Why Colorado Tokers Love Gelato
Gelato brings new meaning to the word "chill."
Living without air-conditioning in Denver is more of a blessing than a curse at this stage of my financial life. Even in the middle of the summer, my house rarely went above the mid-80s during the afternoon, so I was never tempted to double my energy bill. When I lived in Phoenix, I’d be sweating through my clothes and still have a $300-plus bill (and you wonder why people are moving to the Mile High City!). Despite my heat-superiority complex, though, some hot Denver nights in July made falling asleep tough. I needed something to cool down or at least make me forget how overheated I was.
I was walking along East Colfax Avenue one day when the pavement was about to melt; the strip smelled like cigarette smoke and body odor everywhere I turned, and all I could think about was diving into a Slurpee tank. When I spotted the name “Gelato” at the Clinic, it was an instant match. The heavy indica-dominant hybrid gave my nose a cooling sensation the second I opened the bag, and its pedigree was impressive, rising in prominence thanks to California rapper and pot activist (and Taylor Gang member) Berner.
Also known as Larry Bird in some circles, the Bay Area strain is a transplant that Colorado natives might actually want here, bred with Thin Mint Girl Scout Cookies and Sunset Sherbet genetics for a silky but debilitating high. It’s also a fox in the looks department: My roommates thought my buds were wet because of the way the dark, purple buds and oily resin glands contrasted with each other in the afternoon light — or maybe they were just that thirsty to smoke it. Lucky for them, I shared the wealth.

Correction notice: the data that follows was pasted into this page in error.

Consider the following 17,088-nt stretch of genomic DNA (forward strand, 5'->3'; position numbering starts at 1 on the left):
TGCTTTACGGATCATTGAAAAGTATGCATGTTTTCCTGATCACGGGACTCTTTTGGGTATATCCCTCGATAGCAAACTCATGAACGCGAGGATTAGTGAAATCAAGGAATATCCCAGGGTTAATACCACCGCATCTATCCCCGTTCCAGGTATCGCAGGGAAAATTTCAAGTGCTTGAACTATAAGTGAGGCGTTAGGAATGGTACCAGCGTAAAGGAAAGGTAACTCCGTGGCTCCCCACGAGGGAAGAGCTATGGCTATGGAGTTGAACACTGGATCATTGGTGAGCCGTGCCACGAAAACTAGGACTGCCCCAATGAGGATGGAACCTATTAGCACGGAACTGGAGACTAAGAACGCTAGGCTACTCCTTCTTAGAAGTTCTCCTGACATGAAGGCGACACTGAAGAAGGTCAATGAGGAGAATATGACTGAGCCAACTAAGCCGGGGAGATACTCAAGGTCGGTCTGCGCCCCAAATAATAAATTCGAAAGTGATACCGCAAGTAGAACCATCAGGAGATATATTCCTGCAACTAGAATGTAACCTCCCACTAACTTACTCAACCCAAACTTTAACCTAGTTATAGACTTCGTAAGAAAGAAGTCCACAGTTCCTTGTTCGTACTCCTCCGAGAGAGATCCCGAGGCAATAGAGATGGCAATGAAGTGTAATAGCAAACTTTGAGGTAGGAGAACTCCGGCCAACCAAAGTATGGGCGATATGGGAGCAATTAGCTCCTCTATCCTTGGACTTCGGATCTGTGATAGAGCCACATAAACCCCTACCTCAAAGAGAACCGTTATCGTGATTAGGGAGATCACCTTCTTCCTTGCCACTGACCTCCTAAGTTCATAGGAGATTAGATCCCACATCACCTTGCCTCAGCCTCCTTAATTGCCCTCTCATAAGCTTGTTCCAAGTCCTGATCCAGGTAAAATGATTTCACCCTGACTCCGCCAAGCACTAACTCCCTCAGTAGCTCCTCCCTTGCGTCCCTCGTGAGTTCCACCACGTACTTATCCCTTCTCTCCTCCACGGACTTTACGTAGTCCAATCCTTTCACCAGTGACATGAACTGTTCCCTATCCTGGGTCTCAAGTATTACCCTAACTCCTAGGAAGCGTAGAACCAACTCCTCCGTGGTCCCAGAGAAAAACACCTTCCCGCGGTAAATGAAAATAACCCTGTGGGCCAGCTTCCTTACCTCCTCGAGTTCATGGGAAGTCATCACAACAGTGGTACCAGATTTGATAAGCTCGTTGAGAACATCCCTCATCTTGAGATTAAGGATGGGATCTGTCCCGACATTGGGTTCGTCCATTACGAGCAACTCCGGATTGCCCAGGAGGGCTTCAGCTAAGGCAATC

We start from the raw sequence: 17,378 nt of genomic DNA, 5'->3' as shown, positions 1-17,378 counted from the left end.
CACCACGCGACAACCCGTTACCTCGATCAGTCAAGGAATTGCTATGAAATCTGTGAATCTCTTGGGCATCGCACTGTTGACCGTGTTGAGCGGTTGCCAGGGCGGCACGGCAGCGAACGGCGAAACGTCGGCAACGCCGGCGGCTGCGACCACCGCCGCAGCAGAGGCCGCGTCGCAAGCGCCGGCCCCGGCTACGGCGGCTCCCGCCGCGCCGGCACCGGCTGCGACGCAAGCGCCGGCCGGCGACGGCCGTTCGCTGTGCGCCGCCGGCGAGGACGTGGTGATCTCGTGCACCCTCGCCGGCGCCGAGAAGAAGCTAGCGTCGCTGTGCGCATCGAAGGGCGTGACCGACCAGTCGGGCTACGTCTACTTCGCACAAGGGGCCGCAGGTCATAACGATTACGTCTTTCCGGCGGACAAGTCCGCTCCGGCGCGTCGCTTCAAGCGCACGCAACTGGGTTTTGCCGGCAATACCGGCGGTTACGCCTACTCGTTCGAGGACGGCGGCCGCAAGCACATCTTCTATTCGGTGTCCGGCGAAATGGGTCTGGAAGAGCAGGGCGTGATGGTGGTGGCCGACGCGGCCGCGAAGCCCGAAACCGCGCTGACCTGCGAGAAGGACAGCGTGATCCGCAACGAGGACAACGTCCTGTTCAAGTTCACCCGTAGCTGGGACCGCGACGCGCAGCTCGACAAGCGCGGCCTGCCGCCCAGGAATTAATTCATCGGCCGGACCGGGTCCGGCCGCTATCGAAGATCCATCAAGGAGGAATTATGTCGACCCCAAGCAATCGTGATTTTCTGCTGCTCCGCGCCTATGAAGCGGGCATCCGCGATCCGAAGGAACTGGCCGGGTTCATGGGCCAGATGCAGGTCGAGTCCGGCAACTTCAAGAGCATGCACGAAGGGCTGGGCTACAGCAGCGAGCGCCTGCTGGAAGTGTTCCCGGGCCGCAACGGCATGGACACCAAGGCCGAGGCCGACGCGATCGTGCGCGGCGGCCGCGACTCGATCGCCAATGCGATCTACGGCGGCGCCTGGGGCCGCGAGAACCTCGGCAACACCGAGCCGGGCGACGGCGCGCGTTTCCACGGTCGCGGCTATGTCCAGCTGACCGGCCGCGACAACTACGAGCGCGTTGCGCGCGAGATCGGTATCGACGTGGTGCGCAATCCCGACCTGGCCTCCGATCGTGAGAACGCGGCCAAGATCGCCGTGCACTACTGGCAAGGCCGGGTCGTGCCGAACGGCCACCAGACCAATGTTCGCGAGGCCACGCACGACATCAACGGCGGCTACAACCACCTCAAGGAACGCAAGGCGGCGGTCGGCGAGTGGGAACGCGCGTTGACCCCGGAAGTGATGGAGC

Gelato chilled everyone out that evening, dropping us one by one until I woke up at 2 a.m. with the DVD menu of 300 playing on repeat like we were on a junior-high sleepover. The fan wasn’t even on. Mission accomplished.
If the heat ever gets to you, ditch the ice-cream-and-smoothie approach. Enjoy a bowl of Gelato instead, and everything will cool down from there.
Looks: Known for being dark and dense, Gelato has orange pistils and trichomes that fairly shine off its forest-green and purple buds. Break apart a nug to peek inside its calyxes for an even better look.
Smell: Intense but complex. A musty, OG-like earthiness hits your nose immediately, almost overwhelming it. But a few lighter sniffs will showcase creamy, sweet scents of lavender and berries.
Flavor: As is the case with its parents and grandparents, Gelato’s initial flavor follows the pattern of its smell: Earthy flavors up front (they might be all you taste on your first bowl), followed by rich, milky tastes to balance them out — almost like half-and-half with blueberries.
Effects: Relaxation and sleep have always been my two biggest takeaways from Gelato, but its heavy effects can also treat pain, depression and stomach issues. Although the strain can bring about creativity, the hazy head high might leave you out of order.
Commercial grower’s take: “I’d tried this strain a couple years before we finally got it [in the shop]. I even noticed it won a couple awards in San Francisco for its popularity. I’m a Cookies guy, so why not? It takes about nine weeks to flower, which could be worse compared to other Cookies strains. The bad thing for consumers is that the yields aren’t great, so we have to charge more for this than other strains, but it still goes fast. The sweet-tasting name helps, in my opinion — just like Key Lime Pie. But this is great for hash, too, because it’s so potent; that’s where I think the best deal on this is for consumers. I can only imagine what some live resin run from Gelato tastes like. Well, probably Gelato!”
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